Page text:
Robert King Carter's Correspondence and Diary

   A Collection Transcribed
        and Digitized
   by Edmund Berkeley, Jr.

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Electronic Text Center , University of Virginia Library


Letter from Robert Carter to John Stark, September 17, 1723

     Robert Carter writes to Glasgow merchant John Stark, September 17, 1723, complaining mildly of the poor tobacco sales the merchant has reported. He requests Stark find him a good barber surgeon either in Glasgow or Edinburgh, and adds later in the letter that he also needs a coachman, a carpenter, a blacksmith, a tailor, a brickmaker, and a bricklayer. He lets Stark know that a ship captain from another firm has solicited his business but that he will stay with Stark until he believes he is "Ill used."

Letter from Robert Carter to John Stark, September 17, 1723

-1 -

Rappa [hannock, Lancaster County, Virginia]

Sepr. 17th 1723 --

Mr. Jno. Stark

Sir --

     I have lately received Yours of the 18th of June I am
Sorry to find Your Market was under no better prospect of an
Alteration, I hope when You came to See some of your ships
not loaded & have the News of the Poor Crop we are like to
make It will mend --

-2 -

     I am in Great want of a Barber Surgeon in my fa [mily who]
Can Shave well, dress wigs let Blood, Dress Sores [ . . . ]
& the like, I'm told there are Abundance of such Journey [men]
& Young fellows that find It hard Enough to live among [you]
I desire You if possibly You can to send me in such a one of
honest character & sober principles If You cannot mee [t]
with one In Your City for my purpose I dare say You may
have one procured at Edinburgh If you can oblige me
with Such a person it will be a considerable kindness but no=
=thing will please me so much as Your Selling my Tobacco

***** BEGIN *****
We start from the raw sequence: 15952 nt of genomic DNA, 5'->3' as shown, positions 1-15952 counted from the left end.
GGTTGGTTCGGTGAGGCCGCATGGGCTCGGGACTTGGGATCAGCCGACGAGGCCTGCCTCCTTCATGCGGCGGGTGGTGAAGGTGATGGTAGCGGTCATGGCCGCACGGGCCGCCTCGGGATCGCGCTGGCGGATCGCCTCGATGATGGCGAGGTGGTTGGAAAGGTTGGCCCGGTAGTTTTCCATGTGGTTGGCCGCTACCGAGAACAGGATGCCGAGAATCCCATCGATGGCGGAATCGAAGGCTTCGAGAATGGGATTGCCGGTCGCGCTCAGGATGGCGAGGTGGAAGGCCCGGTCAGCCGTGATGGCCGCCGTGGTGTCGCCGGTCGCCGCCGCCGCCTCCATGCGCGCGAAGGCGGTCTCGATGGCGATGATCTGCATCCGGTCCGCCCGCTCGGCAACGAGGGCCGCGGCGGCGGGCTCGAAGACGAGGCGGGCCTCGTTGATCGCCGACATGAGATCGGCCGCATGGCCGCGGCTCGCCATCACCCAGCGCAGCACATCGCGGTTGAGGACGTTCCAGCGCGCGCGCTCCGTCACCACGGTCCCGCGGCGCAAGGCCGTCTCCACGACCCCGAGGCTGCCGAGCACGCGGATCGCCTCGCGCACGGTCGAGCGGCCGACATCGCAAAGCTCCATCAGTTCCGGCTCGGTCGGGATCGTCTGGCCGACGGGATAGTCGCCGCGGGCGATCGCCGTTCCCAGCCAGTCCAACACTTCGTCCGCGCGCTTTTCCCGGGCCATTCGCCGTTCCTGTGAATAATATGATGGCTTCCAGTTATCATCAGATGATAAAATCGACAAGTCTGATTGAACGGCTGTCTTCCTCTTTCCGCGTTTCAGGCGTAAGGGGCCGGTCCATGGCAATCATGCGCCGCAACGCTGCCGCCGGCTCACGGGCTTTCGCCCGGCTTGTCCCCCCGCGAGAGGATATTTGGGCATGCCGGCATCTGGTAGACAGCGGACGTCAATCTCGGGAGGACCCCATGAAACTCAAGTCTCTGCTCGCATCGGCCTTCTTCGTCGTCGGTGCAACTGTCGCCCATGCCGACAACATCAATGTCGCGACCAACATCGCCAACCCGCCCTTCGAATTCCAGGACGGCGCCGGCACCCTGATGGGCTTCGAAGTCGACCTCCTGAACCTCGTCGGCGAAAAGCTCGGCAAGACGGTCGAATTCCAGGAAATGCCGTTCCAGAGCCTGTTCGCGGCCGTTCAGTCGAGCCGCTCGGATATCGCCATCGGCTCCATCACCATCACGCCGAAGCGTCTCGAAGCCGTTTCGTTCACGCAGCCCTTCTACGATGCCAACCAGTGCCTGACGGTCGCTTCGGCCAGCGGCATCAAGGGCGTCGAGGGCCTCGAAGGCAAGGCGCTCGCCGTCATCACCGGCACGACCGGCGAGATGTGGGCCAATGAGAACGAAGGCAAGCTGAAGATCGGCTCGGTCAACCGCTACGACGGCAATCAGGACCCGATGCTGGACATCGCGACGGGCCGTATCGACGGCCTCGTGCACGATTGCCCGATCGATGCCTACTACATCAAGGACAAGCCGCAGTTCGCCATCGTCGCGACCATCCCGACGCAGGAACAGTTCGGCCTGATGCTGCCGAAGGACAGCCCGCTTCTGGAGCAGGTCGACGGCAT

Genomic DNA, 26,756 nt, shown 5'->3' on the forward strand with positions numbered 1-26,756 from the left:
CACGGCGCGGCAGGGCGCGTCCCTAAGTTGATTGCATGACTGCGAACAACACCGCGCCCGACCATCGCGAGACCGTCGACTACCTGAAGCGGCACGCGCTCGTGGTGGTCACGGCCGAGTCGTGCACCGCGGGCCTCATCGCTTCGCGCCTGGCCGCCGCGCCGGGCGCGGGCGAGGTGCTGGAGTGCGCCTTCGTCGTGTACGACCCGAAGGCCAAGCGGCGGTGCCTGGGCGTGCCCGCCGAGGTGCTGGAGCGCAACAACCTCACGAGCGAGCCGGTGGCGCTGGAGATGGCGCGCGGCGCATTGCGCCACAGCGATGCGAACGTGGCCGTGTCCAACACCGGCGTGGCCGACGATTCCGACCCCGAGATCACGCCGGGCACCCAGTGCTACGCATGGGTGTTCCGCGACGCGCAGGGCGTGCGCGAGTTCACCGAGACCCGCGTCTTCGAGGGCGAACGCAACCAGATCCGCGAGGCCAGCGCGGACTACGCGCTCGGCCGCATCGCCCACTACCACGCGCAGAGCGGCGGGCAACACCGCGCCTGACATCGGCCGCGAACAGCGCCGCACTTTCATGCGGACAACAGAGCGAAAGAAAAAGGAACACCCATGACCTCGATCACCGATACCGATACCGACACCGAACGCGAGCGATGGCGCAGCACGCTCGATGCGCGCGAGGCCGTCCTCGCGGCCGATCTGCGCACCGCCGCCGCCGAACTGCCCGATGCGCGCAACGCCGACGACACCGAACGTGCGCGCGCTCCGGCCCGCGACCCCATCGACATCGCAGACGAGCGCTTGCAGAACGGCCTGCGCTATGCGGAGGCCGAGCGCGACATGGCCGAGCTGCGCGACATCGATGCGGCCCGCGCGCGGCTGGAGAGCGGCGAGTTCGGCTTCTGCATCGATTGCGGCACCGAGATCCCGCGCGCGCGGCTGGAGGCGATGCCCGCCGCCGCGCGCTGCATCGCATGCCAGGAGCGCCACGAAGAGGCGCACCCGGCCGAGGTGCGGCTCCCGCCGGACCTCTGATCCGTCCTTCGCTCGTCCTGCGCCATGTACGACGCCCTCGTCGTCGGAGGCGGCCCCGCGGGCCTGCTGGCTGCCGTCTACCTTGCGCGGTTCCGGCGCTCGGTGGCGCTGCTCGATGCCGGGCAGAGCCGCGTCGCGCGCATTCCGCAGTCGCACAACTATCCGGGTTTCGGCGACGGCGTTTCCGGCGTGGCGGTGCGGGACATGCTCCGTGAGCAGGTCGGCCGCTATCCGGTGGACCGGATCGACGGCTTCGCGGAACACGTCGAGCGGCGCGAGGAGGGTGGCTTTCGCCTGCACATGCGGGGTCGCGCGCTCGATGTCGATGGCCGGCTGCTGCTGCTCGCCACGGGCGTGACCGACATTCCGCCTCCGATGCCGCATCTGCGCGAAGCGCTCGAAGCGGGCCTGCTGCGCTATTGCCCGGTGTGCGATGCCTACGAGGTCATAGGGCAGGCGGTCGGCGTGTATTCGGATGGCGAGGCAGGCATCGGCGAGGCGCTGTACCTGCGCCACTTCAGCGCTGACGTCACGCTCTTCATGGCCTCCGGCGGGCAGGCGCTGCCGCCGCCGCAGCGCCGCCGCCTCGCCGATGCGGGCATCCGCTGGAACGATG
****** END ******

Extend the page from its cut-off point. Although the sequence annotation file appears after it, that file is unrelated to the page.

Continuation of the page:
I have now been tempted by Captain Grayson to ship
four and Twenty hhds. of Tobacco more to Your Port in him and
You may believe have been very much Solicited to Consign
It to his Owner but Seeing I have begun with You I will not be
Persuaded to make use of any other person, until I think myself
Ill used, in the cource of my Life, I have several times found the
Larger my business has been, the less Encouragement I have
met with, and the Meaner has been my returns, I wish I come
off better with Now, I Shall the next Year be in want of a
Coachman, I know Such Cattle are very plenty both in Your
City & in Edinburgh If You can Supply me with a Towardly Young
fellow of a good Character, that Shall have five Years to
Serve You will oblige me, a good Smith, a Carpenter
a Joiner, a Taylor, a Brickmaker, a Bricklayer are
Tradesmen would very well suit my occasions I am

Sir Your very humble Servant

A Bill of Lading for this
Tobacco is here Inclosed.


Source copy consulted: Robert Carter letter book, 1723 June 16-1724 April 23, Robert Carter Papers (acc. no. 3807), Albert and Shirley Small Special Collections Library, University of Virginia. There is a nineteenth-century transcript of this letter in the Minor-Blackford Papers, James Monroe Law Office and Museum, Fredericksburg, Virginia.

Robert Carter generally used a return address of "Rappahannock" for the river on which he lived rather than "Corotoman," the name of his home, on his correspondence, especially to merchants abroad. The county and colony have been added for clarity.

[1] John Stark was a prominent Glasgow merchant in the sugar trade. He served as as baillie and provost (mayor) from 1725-1727. ( John M'ure. The History of Glasgow. [Glasgow: D. Macvean and J. Wyllie & Co., 1830. pp. 227-228] as seen on Google books; and "Provosts of Glasgow" at "Welcome to Glasgow" at

[2] Benjamin Grayson was, according to Fairfax Harrison, "one of the earliest of the Scots merchants to be established on Quantico, where Dumfries was to arise." He was appointed a justice of Prince William County in November 1731. (Harrison. Landmarks. . . . pp. 156 and McIlwaine. Executive Journals of the Council. . . . , 4[1721-1739]:256. )

This text revised April 1, 2010.